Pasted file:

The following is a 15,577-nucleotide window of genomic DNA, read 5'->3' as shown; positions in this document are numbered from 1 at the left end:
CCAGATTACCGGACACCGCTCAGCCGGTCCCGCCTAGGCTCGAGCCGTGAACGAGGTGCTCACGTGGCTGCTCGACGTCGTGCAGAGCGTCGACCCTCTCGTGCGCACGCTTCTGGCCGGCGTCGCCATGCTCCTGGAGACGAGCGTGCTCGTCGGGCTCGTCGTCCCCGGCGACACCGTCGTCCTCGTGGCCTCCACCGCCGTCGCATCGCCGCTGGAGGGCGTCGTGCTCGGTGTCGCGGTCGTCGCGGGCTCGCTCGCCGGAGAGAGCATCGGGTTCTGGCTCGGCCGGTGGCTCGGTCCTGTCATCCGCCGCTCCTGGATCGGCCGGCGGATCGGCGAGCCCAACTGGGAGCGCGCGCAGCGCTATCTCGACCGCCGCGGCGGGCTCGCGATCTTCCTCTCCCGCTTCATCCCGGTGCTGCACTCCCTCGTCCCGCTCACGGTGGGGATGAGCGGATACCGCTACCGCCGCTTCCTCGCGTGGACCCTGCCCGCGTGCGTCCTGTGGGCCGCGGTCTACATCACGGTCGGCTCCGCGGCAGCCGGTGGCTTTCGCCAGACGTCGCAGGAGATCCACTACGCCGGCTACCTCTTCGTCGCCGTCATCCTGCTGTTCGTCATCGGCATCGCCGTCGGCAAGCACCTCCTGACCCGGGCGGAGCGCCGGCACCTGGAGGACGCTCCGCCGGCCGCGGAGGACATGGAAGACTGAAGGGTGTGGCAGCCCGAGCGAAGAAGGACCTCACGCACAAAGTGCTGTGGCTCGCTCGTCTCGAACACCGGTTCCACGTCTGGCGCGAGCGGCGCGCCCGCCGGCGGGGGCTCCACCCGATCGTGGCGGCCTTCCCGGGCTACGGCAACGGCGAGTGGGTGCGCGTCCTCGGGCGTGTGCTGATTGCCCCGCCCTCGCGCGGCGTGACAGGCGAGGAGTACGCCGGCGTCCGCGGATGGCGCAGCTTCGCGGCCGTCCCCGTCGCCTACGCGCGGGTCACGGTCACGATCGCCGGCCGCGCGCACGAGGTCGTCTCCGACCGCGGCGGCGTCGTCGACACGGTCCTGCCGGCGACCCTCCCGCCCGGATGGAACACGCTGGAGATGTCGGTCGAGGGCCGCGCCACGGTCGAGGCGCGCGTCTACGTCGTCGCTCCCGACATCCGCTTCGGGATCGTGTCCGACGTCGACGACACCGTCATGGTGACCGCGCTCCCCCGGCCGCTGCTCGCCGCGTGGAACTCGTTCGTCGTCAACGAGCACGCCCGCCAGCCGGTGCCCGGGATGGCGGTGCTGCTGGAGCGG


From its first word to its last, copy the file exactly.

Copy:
The following is a 15,577-nucleotide window of genomic DNA, read 5'->3' as shown; positions in this document are numbered from 1 at the left end:
CCAGATTACCGGACACCGCTCAGCCGGTCCCGCCTAGGCTCGAGCCGTGAACGAGGTGCTCACGTGGCTGCTCGACGTCGTGCAGAGCGTCGACCCTCTCGTGCGCACGCTTCTGGCCGGCGTCGCCATGCTCCTGGAGACGAGCGTGCTCGTCGGGCTCGTCGTCCCCGGCGACACCGTCGTCCTCGTGGCCTCCACCGCCGTCGCATCGCCGCTGGAGGGCGTCGTGCTCGGTGTCGCGGTCGTCGCGGGCTCGCTCGCCGGAGAGAGCATCGGGTTCTGGCTCGGCCGGTGGCTCGGTCCTGTCATCCGCCGCTCCTGGATCGGCCGGCGGATCGGCGAGCCCAACTGGGAGCGCGCGCAGCGCTATCTCGACCGCCGCGGCGGGCTCGCGATCTTCCTCTCCCGCTTCATCCCGGTGCTGCACTCCCTCGTCCCGCTCACGGTGGGGATGAGCGGATACCGCTACCGCCGCTTCCTCGCGTGGACCCTGCCCGCGTGCGTCCTGTGGGCCGCGGTCTACATCACGGTCGGCTCCGCGGCAGCCGGTGGCTTTCGCCAGACGTCGCAGGAGATCCACTACGCCGGCTACCTCTTCGTCGCCGTCATCCTGCTGTTCGTCATCGGCATCGCCGTCGGCAAGCACCTCCTGACCCGGGCGGAGCGCCGGCACCTGGAGGACGCTCCGCCGGCCGCGGAGGACATGGAAGACTGAAGGGTGTGGCAGCCCGAGCGAAGAAGGACCTCACGCACAAAGTGCTGTGGCTCGCTCGTCTCGAACACCGGTTCCACGTCTGGCGCGAGCGGCGCGCCCGCCGGCGGGGGCTCCACCCGATCGTGGCGGCCTTCCCGGGCTACGGCAACGGCGAGTGGGTGCGCGTCCTCGGGCGTGTGCTGATTGCCCCGCCCTCGCGCGGCGTGACAGGCGAGGAGTACGCCGGCGTCCGCGGATGGCGCAGCTTCGCGGCCGTCCCCGTCGCCTACGCGCGGGTCACGGTCACGATCGCCGGCCGCGCGCACGAGGTCGTCTCCGACCGCGGCGGCGTCGTCGACACGGTCCTGCCGGCGACCCTCCCGCCCGGATGGAACACGCTGGAGATGTCGGTCGAGGGCCGCGCCACGGTCGAGGCGCGCGTCTACGTCGTCGCTCCCGACATCCGCTTCGGGATCGTGTCCGACGTCGACGACACCGTCATGGTGACCGCGCTCCCCCGGCCGCTGCTCGCCGCGTGGAACTCGTTCGTCGTCAACGAGCACGCCCGCCAGCCGGTGCCCGGGATGGCGGTGCTGCTGGAGCGG